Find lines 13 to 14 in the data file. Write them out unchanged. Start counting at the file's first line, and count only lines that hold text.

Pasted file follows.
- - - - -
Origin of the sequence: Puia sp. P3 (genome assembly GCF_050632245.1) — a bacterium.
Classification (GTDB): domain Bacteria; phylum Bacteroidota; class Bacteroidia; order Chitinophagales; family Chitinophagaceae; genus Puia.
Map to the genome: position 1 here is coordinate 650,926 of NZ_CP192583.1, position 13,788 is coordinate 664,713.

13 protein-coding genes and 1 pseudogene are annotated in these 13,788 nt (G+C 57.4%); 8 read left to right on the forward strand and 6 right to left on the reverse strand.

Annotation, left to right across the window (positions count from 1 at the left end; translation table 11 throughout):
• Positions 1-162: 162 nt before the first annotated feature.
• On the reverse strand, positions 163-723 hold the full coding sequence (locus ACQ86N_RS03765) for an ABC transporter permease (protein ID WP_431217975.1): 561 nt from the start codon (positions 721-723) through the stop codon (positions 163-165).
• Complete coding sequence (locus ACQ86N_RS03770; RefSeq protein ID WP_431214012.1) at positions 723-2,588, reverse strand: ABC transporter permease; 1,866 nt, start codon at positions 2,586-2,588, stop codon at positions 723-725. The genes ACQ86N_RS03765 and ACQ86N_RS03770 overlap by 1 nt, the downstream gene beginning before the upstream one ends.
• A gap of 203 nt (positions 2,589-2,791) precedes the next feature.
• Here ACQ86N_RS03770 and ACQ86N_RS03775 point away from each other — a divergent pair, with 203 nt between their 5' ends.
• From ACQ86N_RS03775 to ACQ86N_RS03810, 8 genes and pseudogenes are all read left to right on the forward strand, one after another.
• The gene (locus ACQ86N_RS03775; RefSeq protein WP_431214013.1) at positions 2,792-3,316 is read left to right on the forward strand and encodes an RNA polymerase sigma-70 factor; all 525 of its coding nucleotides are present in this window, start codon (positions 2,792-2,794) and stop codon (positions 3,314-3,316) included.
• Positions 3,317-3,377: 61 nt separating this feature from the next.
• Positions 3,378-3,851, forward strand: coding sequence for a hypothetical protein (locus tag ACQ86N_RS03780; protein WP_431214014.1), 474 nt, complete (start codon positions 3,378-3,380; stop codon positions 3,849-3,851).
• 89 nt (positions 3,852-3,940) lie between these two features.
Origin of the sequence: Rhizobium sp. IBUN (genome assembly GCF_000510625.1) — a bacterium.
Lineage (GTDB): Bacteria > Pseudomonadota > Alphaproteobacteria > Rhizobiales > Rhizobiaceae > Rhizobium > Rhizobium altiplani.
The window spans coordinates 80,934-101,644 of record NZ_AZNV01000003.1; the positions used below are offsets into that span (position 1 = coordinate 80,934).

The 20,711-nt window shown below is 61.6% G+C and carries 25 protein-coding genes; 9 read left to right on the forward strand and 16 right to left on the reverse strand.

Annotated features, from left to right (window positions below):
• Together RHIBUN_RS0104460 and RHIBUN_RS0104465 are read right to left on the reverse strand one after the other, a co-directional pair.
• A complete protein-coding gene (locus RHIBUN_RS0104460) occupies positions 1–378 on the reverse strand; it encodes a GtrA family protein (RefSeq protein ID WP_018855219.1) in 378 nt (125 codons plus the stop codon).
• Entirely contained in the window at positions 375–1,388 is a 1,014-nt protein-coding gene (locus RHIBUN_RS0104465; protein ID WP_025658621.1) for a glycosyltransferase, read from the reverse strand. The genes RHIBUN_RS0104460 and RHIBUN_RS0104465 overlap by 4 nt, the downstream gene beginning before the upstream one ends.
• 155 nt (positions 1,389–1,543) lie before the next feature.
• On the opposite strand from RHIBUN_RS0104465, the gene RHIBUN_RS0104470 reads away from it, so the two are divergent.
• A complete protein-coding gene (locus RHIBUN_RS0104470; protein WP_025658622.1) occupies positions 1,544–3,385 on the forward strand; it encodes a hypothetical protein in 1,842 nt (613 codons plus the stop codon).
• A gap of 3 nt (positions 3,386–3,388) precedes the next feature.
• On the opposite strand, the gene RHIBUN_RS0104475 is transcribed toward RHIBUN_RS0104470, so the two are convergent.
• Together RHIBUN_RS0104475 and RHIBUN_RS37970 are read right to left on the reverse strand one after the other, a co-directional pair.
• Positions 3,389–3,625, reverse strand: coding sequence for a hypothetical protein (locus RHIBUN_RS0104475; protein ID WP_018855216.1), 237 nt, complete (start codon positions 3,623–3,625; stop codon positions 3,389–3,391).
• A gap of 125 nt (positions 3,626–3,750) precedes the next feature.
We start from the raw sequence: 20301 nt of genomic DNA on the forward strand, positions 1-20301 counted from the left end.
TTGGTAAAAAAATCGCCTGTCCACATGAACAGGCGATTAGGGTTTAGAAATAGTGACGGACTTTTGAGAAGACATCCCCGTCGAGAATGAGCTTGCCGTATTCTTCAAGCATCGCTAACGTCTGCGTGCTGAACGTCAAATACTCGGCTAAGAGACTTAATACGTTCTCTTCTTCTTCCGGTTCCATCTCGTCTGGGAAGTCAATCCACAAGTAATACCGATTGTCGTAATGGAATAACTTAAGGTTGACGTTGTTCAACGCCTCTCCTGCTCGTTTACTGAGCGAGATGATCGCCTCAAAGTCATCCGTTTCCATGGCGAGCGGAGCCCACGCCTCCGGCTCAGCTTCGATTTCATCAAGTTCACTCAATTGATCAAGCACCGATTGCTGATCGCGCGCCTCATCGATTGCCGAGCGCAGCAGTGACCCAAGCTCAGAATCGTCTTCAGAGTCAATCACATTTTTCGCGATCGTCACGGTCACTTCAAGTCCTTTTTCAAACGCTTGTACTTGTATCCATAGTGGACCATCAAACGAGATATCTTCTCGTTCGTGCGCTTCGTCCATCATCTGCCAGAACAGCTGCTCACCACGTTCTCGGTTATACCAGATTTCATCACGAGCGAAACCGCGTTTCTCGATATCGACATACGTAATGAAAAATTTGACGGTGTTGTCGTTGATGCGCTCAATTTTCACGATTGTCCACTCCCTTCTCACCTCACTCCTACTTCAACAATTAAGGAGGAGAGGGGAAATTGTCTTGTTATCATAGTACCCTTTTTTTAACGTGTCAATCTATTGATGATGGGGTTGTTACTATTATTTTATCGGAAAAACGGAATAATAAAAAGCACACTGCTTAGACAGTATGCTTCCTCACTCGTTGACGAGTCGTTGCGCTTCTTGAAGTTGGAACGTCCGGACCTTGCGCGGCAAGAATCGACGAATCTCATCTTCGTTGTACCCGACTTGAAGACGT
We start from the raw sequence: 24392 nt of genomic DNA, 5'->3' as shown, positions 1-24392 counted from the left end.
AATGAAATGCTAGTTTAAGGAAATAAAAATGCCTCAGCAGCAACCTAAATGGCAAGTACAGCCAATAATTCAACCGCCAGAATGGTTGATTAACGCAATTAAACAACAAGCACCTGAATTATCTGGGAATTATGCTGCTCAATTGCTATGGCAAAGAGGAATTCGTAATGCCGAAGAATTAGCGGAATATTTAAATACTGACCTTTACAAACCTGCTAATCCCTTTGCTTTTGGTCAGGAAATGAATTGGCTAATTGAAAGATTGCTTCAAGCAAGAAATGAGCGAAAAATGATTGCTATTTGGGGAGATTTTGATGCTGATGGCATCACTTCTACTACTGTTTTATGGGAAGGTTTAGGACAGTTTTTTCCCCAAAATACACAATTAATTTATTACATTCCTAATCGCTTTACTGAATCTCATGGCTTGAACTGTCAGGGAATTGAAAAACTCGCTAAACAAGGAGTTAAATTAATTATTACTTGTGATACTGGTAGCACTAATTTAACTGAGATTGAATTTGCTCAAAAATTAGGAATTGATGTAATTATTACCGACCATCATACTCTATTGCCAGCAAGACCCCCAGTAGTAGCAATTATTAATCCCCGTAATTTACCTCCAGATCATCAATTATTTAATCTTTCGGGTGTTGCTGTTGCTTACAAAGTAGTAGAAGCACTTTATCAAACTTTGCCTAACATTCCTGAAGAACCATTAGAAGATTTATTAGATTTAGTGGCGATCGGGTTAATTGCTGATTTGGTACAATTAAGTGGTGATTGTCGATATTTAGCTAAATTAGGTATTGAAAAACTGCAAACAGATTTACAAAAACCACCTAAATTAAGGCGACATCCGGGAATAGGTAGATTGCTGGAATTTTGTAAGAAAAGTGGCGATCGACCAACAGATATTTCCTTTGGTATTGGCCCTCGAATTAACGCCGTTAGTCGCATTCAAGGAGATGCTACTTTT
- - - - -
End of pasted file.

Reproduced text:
• Positions 3,317-3,377: 61 nt separating this feature from the next.
• Positions 3,378-3,851, forward strand: coding sequence for a hypothetical protein (locus tag ACQ86N_RS03780; protein WP_431214014.1), 474 nt, complete (start codon positions 3,378-3,380; stop codon positions 3,849-3,851).